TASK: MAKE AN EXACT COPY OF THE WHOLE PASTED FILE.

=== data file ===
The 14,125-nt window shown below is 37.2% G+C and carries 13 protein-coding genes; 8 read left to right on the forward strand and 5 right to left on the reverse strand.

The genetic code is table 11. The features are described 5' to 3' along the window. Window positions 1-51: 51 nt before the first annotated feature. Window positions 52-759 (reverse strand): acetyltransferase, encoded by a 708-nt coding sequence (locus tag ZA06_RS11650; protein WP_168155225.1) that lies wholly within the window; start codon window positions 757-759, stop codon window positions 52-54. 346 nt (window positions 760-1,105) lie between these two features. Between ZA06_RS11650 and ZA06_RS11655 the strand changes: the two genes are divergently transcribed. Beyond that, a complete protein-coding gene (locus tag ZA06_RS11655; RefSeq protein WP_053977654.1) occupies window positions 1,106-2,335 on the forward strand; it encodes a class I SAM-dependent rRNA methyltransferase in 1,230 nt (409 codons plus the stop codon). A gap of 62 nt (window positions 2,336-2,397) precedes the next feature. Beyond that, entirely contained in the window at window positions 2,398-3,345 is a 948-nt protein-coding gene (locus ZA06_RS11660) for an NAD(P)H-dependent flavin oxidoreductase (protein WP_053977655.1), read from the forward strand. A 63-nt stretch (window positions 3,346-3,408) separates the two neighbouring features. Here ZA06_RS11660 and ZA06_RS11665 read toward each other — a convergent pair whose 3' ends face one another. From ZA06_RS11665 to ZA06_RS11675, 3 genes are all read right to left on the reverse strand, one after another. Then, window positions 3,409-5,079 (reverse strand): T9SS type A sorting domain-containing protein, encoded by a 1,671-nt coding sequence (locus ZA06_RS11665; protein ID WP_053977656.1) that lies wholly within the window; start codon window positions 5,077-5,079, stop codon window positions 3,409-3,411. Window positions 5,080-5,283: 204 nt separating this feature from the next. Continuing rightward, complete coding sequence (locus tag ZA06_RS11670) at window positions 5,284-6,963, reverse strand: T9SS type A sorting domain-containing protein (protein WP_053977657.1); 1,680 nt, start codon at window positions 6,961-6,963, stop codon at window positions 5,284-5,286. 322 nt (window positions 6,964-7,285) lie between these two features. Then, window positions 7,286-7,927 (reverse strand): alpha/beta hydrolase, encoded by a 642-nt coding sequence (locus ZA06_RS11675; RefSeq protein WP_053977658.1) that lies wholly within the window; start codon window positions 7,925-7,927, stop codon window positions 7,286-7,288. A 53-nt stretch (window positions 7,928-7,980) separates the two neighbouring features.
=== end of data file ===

The 14,125-nt window shown below is 37.2% G+C and carries 13 protein-coding genes; 8 read left to right on the forward strand and 5 right to left on the reverse strand.

The genetic code is table 11. The features are described 5' to 3' along the window. Window positions 1-51: 51 nt before the first annotated feature. Window positions 52-759 (reverse strand): acetyltransferase, encoded by a 708-nt coding sequence (locus tag ZA06_RS11650; protein WP_168155225.1) that lies wholly within the window; start codon window positions 757-759, stop codon window positions 52-54. 346 nt (window positions 760-1,105) lie between these two features. Between ZA06_RS11650 and ZA06_RS11655 the strand changes: the two genes are divergently transcribed. Beyond that, a complete protein-coding gene (locus tag ZA06_RS11655; RefSeq protein WP_053977654.1) occupies window positions 1,106-2,335 on the forward strand; it encodes a class I SAM-dependent rRNA methyltransferase in 1,230 nt (409 codons plus the stop codon). A gap of 62 nt (window positions 2,336-2,397) precedes the next feature. Beyond that, entirely contained in the window at window positions 2,398-3,345 is a 948-nt protein-coding gene (locus ZA06_RS11660) for an NAD(P)H-dependent flavin oxidoreductase (protein WP_053977655.1), read from the forward strand. A 63-nt stretch (window positions 3,346-3,408) separates the two neighbouring features. Here ZA06_RS11660 and ZA06_RS11665 read toward each other — a convergent pair whose 3' ends face one another. From ZA06_RS11665 to ZA06_RS11675, 3 genes are all read right to left on the reverse strand, one after another. Then, window positions 3,409-5,079 (reverse strand): T9SS type A sorting domain-containing protein, encoded by a 1,671-nt coding sequence (locus ZA06_RS11665; protein ID WP_053977656.1) that lies wholly within the window; start codon window positions 5,077-5,079, stop codon window positions 3,409-3,411. Window positions 5,080-5,283: 204 nt separating this feature from the next. Continuing rightward, complete coding sequence (locus tag ZA06_RS11670) at window positions 5,284-6,963, reverse strand: T9SS type A sorting domain-containing protein (protein WP_053977657.1); 1,680 nt, start codon at window positions 6,961-6,963, stop codon at window positions 5,284-5,286. 322 nt (window positions 6,964-7,285) lie between these two features. Then, window positions 7,286-7,927 (reverse strand): alpha/beta hydrolase, encoded by a 642-nt coding sequence (locus ZA06_RS11675; RefSeq protein WP_053977658.1) that lies wholly within the window; start codon window positions 7,925-7,927, stop codon window positions 7,286-7,288. A 53-nt stretch (window positions 7,928-7,980) separates the two neighbouring features.